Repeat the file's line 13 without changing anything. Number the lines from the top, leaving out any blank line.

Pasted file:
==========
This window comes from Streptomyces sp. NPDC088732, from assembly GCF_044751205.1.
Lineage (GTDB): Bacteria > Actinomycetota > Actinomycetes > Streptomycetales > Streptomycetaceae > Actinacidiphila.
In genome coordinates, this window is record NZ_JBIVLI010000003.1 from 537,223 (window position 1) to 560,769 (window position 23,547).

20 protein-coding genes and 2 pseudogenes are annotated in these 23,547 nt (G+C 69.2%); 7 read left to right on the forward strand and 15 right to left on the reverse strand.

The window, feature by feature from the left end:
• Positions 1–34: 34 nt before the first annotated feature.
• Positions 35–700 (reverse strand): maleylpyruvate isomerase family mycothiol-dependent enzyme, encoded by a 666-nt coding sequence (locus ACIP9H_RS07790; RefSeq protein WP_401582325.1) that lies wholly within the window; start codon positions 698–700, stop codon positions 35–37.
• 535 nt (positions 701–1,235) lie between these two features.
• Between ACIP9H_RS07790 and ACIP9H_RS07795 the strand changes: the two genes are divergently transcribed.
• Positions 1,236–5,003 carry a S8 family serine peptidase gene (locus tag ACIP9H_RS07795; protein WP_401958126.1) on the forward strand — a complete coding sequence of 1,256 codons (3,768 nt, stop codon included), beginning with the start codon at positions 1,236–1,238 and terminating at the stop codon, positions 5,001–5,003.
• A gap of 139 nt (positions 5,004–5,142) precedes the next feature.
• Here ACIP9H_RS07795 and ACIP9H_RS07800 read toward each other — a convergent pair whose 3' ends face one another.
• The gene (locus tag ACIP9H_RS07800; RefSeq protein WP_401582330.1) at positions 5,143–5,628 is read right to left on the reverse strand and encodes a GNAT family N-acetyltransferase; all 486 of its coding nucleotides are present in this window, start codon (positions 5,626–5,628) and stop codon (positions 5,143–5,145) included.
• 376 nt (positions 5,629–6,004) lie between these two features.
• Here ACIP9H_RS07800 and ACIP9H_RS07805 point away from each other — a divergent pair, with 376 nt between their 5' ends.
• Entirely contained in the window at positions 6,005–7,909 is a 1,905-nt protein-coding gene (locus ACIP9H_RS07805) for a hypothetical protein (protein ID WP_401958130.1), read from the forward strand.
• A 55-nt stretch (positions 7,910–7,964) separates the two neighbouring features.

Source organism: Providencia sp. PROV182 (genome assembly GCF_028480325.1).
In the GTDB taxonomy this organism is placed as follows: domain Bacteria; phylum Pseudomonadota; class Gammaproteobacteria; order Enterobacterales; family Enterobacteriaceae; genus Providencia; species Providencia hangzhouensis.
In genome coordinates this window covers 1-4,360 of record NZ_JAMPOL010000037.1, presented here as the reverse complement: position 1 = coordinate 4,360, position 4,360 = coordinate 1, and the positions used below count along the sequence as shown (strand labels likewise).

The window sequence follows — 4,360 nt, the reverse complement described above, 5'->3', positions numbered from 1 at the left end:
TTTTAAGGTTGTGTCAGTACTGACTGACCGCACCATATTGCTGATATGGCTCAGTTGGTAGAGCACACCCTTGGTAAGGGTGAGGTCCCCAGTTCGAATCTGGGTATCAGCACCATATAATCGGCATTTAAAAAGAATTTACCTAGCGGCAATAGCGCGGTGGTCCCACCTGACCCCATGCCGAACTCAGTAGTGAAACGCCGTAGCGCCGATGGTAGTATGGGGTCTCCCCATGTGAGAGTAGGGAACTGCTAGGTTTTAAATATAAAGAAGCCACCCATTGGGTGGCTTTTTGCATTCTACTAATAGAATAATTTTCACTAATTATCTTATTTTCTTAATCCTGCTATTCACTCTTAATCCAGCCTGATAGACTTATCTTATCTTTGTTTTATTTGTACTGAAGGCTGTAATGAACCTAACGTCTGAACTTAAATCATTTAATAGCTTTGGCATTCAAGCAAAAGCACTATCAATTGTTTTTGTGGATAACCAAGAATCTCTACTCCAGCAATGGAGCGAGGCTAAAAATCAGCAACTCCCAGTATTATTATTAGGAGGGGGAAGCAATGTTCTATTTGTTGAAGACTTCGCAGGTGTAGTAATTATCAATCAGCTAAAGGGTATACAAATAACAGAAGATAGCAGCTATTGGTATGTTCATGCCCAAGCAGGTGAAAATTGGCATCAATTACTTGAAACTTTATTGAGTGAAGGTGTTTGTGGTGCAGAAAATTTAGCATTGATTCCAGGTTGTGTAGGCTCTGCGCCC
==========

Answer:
• The gene (locus tag ACIP9H_RS07800; RefSeq protein WP_401582330.1) at positions 5,143–5,628 is read right to left on the reverse strand and encodes a GNAT family N-acetyltransferase; all 486 of its coding nucleotides are present in this window, start codon (positions 5,626–5,628) and stop codon (positions 5,143–5,145) included.